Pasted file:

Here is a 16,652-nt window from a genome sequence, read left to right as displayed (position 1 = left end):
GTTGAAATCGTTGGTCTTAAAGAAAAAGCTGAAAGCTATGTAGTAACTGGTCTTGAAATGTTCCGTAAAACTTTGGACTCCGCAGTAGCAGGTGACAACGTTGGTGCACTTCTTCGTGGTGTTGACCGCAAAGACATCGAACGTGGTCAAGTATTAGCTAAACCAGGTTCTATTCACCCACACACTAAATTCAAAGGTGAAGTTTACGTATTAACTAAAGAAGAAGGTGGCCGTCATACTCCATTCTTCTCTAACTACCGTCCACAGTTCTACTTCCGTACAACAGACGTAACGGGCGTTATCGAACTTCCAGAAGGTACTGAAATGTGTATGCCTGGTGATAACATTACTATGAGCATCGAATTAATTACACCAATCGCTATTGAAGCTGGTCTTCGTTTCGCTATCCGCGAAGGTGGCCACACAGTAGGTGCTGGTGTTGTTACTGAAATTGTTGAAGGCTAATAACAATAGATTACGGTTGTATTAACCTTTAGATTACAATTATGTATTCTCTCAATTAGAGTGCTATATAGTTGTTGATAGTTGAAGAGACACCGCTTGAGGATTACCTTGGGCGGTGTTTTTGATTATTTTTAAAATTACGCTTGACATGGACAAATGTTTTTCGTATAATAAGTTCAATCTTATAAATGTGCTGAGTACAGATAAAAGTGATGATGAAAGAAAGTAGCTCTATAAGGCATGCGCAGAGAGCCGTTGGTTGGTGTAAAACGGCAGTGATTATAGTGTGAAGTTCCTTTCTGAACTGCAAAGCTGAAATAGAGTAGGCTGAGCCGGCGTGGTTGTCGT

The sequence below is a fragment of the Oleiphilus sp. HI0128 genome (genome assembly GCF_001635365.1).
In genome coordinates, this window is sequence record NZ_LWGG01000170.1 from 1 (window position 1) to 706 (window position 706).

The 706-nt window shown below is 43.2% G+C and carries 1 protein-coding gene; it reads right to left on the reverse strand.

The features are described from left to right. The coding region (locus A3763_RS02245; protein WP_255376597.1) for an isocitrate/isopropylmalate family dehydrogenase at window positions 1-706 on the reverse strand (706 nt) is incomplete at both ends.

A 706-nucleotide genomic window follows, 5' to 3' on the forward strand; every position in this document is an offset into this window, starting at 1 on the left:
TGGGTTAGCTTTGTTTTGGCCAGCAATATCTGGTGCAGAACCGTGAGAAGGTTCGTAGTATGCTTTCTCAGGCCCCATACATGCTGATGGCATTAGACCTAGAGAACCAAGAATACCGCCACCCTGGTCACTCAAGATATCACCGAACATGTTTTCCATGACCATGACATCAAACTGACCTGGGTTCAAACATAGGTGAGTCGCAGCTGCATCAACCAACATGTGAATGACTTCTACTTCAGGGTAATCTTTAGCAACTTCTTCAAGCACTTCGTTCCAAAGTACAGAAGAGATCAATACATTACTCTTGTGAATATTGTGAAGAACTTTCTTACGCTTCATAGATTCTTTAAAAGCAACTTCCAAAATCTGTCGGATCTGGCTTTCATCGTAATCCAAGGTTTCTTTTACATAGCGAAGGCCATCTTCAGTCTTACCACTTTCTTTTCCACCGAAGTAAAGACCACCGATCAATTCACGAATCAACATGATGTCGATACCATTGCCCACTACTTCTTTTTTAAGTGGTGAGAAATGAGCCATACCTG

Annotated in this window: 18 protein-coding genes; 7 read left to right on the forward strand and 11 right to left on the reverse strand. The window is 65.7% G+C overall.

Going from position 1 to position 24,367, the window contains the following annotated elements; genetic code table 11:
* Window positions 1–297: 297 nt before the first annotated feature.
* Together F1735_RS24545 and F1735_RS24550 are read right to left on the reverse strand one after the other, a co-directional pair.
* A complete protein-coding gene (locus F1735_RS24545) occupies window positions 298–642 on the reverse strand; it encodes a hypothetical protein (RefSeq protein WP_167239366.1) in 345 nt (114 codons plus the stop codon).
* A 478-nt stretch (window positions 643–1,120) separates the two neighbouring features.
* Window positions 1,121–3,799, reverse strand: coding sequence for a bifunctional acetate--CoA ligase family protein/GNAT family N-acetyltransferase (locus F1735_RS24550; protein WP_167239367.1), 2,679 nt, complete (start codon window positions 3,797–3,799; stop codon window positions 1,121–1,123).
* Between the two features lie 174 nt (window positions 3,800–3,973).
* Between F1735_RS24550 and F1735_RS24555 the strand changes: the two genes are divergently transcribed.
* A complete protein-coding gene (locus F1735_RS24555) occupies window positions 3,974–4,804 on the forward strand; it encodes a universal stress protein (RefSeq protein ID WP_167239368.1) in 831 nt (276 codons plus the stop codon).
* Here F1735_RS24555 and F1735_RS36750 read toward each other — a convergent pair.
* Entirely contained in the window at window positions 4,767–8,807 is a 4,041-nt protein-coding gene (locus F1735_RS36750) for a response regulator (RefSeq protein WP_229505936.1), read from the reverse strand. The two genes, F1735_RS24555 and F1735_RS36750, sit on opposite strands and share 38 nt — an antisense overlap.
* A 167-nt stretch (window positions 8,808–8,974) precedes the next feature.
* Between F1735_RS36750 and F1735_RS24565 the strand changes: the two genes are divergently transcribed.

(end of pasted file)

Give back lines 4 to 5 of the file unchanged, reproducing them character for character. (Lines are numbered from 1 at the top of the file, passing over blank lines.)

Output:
In genome coordinates, this window is sequence record NZ_LWGG01000170.1 from 1 (window position 1) to 706 (window position 706).

The 706-nt window shown below is 43.2% G+C and carries 1 protein-coding gene; it reads right to left on the reverse strand.